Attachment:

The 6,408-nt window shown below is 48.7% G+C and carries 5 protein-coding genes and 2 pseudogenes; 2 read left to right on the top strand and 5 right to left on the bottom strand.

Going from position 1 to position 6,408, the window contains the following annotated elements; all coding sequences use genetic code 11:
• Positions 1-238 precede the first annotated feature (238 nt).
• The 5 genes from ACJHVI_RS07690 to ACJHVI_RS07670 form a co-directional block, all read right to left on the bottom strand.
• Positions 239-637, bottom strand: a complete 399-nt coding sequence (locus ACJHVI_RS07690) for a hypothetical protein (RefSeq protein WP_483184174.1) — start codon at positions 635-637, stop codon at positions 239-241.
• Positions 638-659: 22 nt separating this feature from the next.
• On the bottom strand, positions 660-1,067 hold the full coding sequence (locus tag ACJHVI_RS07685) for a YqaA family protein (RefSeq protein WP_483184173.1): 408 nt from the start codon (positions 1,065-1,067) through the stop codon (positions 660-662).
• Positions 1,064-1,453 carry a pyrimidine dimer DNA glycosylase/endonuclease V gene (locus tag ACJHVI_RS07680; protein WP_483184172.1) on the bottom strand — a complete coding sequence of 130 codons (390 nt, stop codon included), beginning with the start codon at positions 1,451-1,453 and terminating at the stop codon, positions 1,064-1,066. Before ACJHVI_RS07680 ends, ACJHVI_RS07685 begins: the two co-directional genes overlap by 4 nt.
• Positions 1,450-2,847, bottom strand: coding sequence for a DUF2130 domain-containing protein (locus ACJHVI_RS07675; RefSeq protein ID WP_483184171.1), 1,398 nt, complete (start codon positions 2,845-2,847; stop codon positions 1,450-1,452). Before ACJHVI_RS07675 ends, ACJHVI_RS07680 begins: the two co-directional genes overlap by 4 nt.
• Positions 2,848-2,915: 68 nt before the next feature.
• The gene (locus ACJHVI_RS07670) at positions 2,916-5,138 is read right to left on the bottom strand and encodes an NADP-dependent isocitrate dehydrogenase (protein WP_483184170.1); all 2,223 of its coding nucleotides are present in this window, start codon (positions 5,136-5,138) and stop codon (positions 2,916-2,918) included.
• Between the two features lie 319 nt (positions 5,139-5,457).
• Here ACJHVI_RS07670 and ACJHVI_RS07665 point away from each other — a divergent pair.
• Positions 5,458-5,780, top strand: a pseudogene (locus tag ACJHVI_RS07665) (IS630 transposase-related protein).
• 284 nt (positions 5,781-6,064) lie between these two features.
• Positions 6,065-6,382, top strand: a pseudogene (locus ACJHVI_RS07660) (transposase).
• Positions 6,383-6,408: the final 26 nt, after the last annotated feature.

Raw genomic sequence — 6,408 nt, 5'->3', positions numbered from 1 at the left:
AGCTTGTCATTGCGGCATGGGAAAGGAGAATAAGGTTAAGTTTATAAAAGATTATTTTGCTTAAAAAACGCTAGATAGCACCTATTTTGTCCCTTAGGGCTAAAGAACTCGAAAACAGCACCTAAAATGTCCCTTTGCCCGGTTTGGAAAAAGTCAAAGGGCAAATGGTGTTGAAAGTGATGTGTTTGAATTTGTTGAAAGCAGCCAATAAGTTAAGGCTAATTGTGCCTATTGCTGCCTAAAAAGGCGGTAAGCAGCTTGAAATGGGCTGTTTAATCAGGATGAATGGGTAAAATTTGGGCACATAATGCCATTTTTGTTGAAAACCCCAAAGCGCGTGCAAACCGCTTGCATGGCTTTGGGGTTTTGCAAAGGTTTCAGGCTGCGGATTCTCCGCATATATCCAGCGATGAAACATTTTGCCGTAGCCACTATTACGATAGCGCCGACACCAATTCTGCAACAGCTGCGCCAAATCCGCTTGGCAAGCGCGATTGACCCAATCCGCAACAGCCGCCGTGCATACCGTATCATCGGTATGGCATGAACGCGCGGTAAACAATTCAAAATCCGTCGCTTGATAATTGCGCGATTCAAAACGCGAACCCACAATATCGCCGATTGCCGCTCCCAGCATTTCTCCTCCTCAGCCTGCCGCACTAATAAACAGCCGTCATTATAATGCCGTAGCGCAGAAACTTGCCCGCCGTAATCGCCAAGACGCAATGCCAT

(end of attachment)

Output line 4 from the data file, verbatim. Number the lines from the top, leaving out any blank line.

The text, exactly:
• The 5 genes from ACJHVI_RS07690 to ACJHVI_RS07670 form a co-directional block, all read right to left on the bottom strand.